So, you finally made that trip to the dentist to have your tooth filled. You leave the office thinking all is well, and you breathe a sigh of relief. However, a few weeks (or months) down the road, you start to experience some sensitivity and unbearable pain. After a day or two, the pain subsides and goes away. What gives? Is all okay now? Maybe not and here’s why…
Inflammation Hinders Healing
If you have deep decay in a tooth that is close to the nerve, or “pulp”, of the tooth, you may well have inflammation. This inflammation, called “pulpits”, is not much different than any other type of inflammation which occurs in our bodies. However, the pulp is in an enclosed space and has no room to swell. Due to this swelling, the capacity for the pulp to heal on its’ own is greatly hindered.
Decay Still Happens After The Pain Leaves
Any temperature sensitivity noted early on is probably the result of a low-grade inflammation due to the removal of the decay which contains bacteria. Any decay present in a tooth must be removed to stop the decaying process from progressing. If the decay is too close to the pulp, it may be too late to stop the pulp from becoming infected and inflamed. This “inflammation” may initially be recognized as temperature sensitivity (i.e. hot/cold) when eating or drinking. However, once the defenses of the pulp become overwhelmed, it will die. Once this occurs the pain felt is severe, or acute, and will typically last for a day or two. After this short period of time, the pain will actually go away. This is due to the dying off of the nerves that transmitted the pain, as well as, the pulp tissue.
So, no pain means everything is back to status quo? Not so fast – no pain can signal the beginning of an infection, which can become chronic. This painless infection can silently progress until it, too, can become acute causing a painful abscess. There is a small chance that the pain has disappeared because the nerve has healed itself. A lot depends upon the extent of the decay and how the pulp has responded in kind. The only way to know what is really going on in your case is to have your dental care professional take a look.
Root Canal or Endodontic Treament
If your dentist makes the determination that the pulp tissue has died, or that the nerve is non-vital, a root canal or endodontic treatment will be necessary. During this procedure, a small “access” cavity is opened from the top of the tooth to gain access to the pulp “chamber.” This chamber portion of the tooth houses the pulp. Once accessed, this allows for the dead pulpal tissue to be removed. After the removal of the pulp tissue is complete, the root canals are then cleaned, disinfected and prepared for a filling which seals the canals to prevent further infection. If the pulp and nerve tissue are non-vital – no longer living – the root canal treatment is almost completely pain free.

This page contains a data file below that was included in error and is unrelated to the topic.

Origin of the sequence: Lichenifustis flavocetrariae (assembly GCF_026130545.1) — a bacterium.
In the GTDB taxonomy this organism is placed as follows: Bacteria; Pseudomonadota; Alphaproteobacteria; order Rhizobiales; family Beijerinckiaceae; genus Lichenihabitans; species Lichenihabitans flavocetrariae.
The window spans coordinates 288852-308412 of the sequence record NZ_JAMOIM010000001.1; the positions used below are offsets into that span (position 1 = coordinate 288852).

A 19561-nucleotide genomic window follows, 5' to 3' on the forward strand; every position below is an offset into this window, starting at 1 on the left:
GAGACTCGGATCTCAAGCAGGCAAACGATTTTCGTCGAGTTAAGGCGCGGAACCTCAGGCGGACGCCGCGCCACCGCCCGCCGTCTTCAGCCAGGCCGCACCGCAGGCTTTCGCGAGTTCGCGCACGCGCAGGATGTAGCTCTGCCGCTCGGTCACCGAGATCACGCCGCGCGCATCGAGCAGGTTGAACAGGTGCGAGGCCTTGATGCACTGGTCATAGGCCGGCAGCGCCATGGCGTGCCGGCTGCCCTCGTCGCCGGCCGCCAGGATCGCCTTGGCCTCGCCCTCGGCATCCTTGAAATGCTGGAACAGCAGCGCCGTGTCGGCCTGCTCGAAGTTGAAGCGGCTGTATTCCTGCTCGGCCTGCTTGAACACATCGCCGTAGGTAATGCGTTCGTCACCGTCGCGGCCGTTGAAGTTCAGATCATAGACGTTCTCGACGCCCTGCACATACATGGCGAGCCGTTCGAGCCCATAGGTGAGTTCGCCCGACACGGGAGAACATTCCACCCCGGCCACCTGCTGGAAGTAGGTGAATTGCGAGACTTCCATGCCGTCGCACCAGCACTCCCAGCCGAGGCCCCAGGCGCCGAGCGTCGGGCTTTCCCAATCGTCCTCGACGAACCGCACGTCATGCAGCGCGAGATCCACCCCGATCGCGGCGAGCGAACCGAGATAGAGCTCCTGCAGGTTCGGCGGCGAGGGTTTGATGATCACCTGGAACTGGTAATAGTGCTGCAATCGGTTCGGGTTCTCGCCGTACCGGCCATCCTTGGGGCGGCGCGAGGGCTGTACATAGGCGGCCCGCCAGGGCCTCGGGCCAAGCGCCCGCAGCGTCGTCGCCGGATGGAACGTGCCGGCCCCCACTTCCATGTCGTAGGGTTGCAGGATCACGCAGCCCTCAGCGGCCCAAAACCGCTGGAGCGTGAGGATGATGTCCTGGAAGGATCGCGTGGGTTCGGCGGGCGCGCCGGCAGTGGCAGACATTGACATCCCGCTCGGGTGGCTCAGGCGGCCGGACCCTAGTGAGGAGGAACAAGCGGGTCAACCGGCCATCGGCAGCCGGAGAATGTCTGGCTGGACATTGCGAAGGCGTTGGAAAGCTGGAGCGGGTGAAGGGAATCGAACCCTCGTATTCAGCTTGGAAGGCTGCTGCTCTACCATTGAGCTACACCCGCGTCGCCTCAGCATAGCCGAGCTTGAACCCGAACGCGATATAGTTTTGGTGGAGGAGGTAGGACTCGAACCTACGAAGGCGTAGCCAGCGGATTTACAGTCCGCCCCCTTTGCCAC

General Dentist vs Endodontist
Do note that while a simple root canal procedure can be performed by your general dentist, optimal endodontic treatment requires an endodontist who has advanced training in the diagnosis and treatment of these kinds of problems. Many general dentists do perform root canal treatment procedures but may defer complex cases to an endodontist. Your dentist will advise you on the status of the tooth and will refer you to an endodontist if necessary. Once an endodontic treatment is complete, most teeth will require a cap or crown to protect the tooth from fracture. This stage of treatment would be handled by your general dentist.
To insure your tooth is healthy – inside and out – and to prevent any future decay, don’t hesitate to contact your dental care professional if you experience tooth pain!
Contact Us (859-689-1105) For More Information or to Make an Appointment!
About Tri-State Family Dentistry
Tri-State Family Dentistry is dedicated to providing the highest quality dental care possible. Being privately owned since 2009, we don’t experience the corporate pressure that other dental practices have to hit certain revenue numbers. You will never be ‘sold’ dentistry at Tri-State Family Dentistry. After we explain your treatment options, you can make your own decisions.